The Forum also suggested contacting any co-authors on the papers for an explanation and to confirm that the papers have all been written by the author. The editor should make it clear to the author that the papers are on hold while the issue is satisfactorily resolved.
Another suggestion was for the editor to consider contacting some higher authority or regulatory body, or ministry of research, and asking them to investigate the case.
As suggested by the Forum members, we did some investigations ourselves as the higher authorities, including the Vice Chancellor of the University to which the author belonged, were unresponsive.
As a sample, an Internet search was made for three of the articles. One was found to be copied in full from a similar article in another online journal.
A search was made for the correct names and email addresses of the coauthors, as those stated in the articles submitted to us were wrong. We spoke to two coauthors by telephone— one knew nothing about the concerned author or about his name being included as a coauthor. He also knew nothing about the article. Another senior coauthor spoke in favour of the author. He said, “ Mr X is a very intelligent and knowledgeable researcher and writes very well”. He could not justify how Mr X could write on such diverse topics.
We received only one email reply from a senior professor. He wrote : “I was really shocked to see the paper published without my knowledge. I do not know Mr X (author). I have never met him. He has never worked with me. He has stolen my published data. I am going to forward this message to the ethics department and make a complaint on the concerned person at the university”.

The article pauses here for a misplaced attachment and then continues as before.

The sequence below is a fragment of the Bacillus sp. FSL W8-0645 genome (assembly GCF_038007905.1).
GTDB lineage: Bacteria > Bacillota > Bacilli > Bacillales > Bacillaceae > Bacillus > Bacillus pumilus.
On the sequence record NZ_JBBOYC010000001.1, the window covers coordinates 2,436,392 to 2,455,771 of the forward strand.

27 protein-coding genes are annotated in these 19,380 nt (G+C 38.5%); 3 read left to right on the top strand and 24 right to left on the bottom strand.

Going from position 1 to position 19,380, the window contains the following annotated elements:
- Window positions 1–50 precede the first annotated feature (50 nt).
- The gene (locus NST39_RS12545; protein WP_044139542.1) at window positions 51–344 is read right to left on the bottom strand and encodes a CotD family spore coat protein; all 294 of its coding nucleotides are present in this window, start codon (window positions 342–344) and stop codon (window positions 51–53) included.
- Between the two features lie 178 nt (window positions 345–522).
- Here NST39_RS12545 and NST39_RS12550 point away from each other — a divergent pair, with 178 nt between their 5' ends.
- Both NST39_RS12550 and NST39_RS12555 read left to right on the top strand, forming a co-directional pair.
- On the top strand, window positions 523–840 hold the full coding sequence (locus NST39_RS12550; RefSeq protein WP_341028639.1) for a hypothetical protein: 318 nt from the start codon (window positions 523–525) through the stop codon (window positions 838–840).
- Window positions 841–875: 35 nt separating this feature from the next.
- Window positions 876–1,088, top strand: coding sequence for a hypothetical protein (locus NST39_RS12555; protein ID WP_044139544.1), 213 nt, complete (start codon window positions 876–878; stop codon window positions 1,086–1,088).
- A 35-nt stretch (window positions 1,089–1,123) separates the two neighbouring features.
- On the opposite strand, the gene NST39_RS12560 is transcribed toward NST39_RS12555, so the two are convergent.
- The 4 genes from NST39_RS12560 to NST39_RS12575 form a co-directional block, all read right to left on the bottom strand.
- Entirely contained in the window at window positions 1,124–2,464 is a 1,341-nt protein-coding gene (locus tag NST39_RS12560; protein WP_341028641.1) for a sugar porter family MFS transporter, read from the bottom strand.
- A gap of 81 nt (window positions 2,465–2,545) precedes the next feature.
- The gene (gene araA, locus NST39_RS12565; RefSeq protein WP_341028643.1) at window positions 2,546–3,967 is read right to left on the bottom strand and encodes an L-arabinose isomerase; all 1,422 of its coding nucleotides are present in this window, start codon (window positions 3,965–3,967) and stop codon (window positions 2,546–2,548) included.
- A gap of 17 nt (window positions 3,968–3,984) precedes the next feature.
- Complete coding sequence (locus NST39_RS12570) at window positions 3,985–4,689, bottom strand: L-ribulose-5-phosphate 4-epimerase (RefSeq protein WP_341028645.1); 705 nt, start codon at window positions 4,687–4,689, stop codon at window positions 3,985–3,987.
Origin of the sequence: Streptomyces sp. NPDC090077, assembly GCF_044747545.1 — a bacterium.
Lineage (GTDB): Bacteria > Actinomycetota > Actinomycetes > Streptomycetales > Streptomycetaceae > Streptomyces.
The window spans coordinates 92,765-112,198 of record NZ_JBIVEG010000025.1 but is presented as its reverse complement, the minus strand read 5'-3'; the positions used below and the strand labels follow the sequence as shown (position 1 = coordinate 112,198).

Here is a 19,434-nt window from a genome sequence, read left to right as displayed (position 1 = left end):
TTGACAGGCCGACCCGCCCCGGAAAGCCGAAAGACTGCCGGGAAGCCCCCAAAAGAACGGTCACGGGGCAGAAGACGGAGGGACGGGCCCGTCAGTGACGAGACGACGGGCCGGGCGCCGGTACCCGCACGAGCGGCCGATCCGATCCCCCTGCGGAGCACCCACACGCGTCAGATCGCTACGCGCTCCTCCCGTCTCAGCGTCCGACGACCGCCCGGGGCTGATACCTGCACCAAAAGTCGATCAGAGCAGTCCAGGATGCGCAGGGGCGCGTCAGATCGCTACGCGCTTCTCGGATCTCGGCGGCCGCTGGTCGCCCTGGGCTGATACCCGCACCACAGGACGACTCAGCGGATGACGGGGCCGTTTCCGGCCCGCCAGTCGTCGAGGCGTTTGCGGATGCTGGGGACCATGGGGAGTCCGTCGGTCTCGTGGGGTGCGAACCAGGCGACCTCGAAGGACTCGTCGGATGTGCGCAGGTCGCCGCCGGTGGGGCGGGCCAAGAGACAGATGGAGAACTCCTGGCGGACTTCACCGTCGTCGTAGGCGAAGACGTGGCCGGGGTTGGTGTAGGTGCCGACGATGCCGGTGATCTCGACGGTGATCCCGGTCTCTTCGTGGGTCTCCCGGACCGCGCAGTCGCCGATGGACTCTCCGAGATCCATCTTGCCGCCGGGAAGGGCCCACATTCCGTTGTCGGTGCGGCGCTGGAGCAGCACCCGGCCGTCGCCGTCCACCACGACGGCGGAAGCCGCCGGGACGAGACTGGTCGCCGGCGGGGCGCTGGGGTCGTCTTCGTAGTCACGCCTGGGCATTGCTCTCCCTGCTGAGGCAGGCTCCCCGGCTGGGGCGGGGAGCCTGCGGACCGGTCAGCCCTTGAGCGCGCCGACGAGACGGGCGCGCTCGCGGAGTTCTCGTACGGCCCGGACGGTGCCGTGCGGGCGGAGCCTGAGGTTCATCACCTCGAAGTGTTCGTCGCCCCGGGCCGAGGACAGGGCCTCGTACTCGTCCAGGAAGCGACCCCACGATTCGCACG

We have had no comment or reply to our queries from the officials of the university. From the Internet searches made by us, we can conclude that Mr X, the medical student (author) is: • Not only good at writing in English but is also excellent in fabricating and stealing data. • He has the support of one or two senior faculty members of his university. • He has been committing these unethical acts for quite a few years as there are a number of articles with his name. • The articles submitted to our journal had fake email addresses and names, even with incorrect spellings, making contact difficult. • The signatures of all authors were forged.
Questions for the COPE Forum (1) Should we just close all the files and bury the case? (2) If not, what steps should be taken?
Advice on follow up:
One view from the Forum was that, as suggested before, the editor should contact a higher authority, regulatory body, or ministry of research, and ask them to investigate the case, given the institution’s unwillingness or inability to engage with the editor on this issue.
However, others argued that it is the responsibility of the institution to deal with this student. Institutions not responding to editors’ requests is a common problem, and the advice was to contact the institution every 3 months, requesting a reply and including copies of the information on the case. The editor should say that he/she does not consider the matter closed and request that the institution investigate the case. If the institution does agree to an investigation, the editor should publish the findings of the investigation in the journal, using the text from the institution’s report.
The Forum advised the editor not to accept any more papers from this author. The editor should write to all of the authors of the submitted manuscripts to say that no further papers will be considered from this student.